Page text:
The hits keep coming in the Indianapolis Colts backfield, as now rookie running back Evan Hull “could miss some time” with a knee injury suffered during the team’s opening game loss to the Jacksonville Jaguars.
It’s worth noting that star workhorse Jonathan Taylor (ankle) remains on PUP and is not eligible to return until after Week 4 at the earliest.
The encouraging news is that Zack Moss (forearm) could make his season debut following surgery on his arm after an injury suffered during a late July training camp practice. His return should provide the Colts a big lift at least between-the-tackles running the football.
That being said, Moss has been out of action since late July, so he may be a bit on an initial pitch count—even though he theoretically should’ve still been able to continue conditioning with legwork.
In Taylor—and even Moss’s absence this past weekend, the Colts running backs did not fare well to put it politely. Interim starter Deon Jackson rushed for just 14 total rushing yards on 13 carries—for an astonishingly low 1.1 yards per carry average. While Hull rushed once for a yard, and recent practice squad promotee Jake Funk had 2 carries for 10 total rushing yards:
#Colts OC Jim Bob Cooter on the RBs' 16 carries for 25 yards against the Jags:— James Boyd (@RomeovilleKid) September 12, 2023
"They won the battle there a little bit. We can put our players in better position to have success. But, shoot, it's an NFL season. We're off and running."
He expects the ground game to improve.
The Colts have to be stronger running the football to keep opposing defenses honest from deploying two high safeties and taking away Anthony Richardson and the offense’s vertical passing game—by forcing opposing safeties closer into the box to respect the running game.
While the Colts may have been overly optimistic that Moss would debut against the Jaguars, it’s a fair question of whether they had enough in their backfield actually entering game day. Jackson, at a listed 5’11,” 216 pounds, and Evan Hull at 5’10,” 209 pounds, lack the sheer size of Taylor (5’10”, 226 pounds) and don’t have the physical, hard-nosed running style of Moss. They’re ideally suited as situational third-down running backs or scatbacks.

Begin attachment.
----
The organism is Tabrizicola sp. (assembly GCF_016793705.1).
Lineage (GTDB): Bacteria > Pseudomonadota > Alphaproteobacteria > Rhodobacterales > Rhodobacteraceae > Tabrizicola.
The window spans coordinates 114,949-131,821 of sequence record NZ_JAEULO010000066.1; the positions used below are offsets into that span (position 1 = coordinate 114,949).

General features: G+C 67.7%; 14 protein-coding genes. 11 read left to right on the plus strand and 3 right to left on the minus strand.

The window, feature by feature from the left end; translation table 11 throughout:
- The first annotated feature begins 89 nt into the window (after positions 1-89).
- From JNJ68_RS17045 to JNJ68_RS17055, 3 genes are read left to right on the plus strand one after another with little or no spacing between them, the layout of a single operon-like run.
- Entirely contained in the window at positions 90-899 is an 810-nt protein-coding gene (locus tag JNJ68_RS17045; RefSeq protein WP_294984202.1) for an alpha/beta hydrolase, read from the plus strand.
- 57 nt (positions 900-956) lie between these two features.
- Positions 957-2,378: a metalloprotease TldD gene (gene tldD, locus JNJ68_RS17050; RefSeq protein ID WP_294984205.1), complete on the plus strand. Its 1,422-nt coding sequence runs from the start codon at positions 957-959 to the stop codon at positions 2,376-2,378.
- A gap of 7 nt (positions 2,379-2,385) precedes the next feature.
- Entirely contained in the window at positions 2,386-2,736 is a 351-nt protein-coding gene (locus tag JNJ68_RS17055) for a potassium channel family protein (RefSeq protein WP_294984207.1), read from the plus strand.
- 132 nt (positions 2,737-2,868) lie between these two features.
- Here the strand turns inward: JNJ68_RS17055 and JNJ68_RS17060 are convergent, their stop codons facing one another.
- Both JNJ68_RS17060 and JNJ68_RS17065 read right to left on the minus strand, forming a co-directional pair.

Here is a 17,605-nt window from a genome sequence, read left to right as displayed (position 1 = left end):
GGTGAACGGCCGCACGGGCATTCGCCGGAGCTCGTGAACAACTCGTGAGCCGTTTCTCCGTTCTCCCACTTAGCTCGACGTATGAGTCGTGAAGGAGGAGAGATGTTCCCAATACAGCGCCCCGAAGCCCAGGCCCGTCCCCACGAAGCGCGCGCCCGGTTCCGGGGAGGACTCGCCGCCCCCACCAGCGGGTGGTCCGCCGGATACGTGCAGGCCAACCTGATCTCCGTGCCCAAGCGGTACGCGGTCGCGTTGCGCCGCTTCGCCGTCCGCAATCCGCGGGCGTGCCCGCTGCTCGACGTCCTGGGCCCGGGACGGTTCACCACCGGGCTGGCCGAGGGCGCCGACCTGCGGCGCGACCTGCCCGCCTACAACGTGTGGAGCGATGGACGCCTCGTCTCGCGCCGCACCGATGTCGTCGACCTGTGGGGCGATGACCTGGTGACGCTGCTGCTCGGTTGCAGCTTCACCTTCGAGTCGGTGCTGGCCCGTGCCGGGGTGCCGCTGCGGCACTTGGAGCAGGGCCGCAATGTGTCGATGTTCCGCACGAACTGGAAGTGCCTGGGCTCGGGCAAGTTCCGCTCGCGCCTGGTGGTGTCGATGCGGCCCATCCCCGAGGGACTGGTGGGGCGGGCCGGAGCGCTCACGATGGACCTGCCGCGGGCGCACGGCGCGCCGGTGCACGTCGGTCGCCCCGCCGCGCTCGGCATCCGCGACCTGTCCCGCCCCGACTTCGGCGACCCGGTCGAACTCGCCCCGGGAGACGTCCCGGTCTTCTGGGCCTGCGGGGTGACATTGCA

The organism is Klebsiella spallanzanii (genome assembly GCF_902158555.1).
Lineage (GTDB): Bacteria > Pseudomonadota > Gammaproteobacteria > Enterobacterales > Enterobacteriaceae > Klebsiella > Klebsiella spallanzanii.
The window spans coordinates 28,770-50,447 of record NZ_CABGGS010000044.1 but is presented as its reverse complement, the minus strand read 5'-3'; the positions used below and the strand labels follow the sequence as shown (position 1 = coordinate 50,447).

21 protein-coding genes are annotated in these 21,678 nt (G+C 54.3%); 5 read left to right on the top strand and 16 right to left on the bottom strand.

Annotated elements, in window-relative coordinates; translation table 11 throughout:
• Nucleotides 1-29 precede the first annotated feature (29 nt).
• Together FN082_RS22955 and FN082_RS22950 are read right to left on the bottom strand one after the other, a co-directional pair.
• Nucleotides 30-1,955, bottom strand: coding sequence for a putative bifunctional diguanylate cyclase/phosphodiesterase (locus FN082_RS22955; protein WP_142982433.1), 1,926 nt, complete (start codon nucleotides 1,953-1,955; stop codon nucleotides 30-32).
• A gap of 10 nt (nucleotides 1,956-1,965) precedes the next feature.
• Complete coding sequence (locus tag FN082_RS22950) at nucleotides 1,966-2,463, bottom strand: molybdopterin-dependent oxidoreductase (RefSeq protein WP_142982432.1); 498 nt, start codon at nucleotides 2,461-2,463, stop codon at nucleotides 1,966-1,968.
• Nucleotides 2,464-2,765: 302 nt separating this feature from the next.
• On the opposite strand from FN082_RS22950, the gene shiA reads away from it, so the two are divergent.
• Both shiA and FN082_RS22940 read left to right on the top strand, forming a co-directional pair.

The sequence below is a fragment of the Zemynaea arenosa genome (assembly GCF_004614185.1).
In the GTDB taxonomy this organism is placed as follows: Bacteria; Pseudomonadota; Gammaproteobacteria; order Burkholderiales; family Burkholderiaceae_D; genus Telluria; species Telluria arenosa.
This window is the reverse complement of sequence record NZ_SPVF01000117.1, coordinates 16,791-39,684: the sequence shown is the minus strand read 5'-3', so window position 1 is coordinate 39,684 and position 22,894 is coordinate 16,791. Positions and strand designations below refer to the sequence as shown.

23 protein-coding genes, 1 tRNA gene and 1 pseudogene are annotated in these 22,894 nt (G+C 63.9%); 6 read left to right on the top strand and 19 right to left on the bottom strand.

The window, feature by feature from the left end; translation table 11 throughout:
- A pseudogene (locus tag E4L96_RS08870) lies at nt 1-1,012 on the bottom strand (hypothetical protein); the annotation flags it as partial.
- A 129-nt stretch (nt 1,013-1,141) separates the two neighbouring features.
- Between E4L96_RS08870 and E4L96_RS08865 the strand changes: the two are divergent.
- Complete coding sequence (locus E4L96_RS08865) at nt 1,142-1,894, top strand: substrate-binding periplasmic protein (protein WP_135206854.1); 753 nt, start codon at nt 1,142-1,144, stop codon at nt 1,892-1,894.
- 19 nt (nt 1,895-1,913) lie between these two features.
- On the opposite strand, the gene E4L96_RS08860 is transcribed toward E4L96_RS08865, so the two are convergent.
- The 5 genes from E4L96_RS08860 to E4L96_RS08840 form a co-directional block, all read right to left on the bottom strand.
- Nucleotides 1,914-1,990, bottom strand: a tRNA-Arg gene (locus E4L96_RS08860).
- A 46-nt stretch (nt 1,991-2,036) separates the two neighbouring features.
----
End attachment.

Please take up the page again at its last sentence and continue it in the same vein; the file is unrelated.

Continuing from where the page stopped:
The Colts have to get stronger running the football in the interior and in short yardage—which raises the question of whether a veteran running back signing could be imminent?
It wouldn’t be the first time that the Colts have kicked the tires on adding a veteran running back, as the franchise has previously visited with Kareem Hunt, showed interest in Melvin Gordon, and recently worked out James Robinson.
Out of the available veteran free agent options, both Hunt and Leonard Fournette remain the most potentially impactful options regarding the immediate future.
Some of it may come down to Moss’s health, whether Taylor will indeed return in a few weeks, and how close the Colts believe they are to seriously competing again in the AFC South—or whether this is simply a ‘play the kids’ year as part of a short-term rebuild.
However, if the Colts are actually trying their best to win football games (and make Richardson’s rookie life easier), what they currently have in their backfield stable simply isn’t enough—even with Moss potentially returning as soon as this weekend.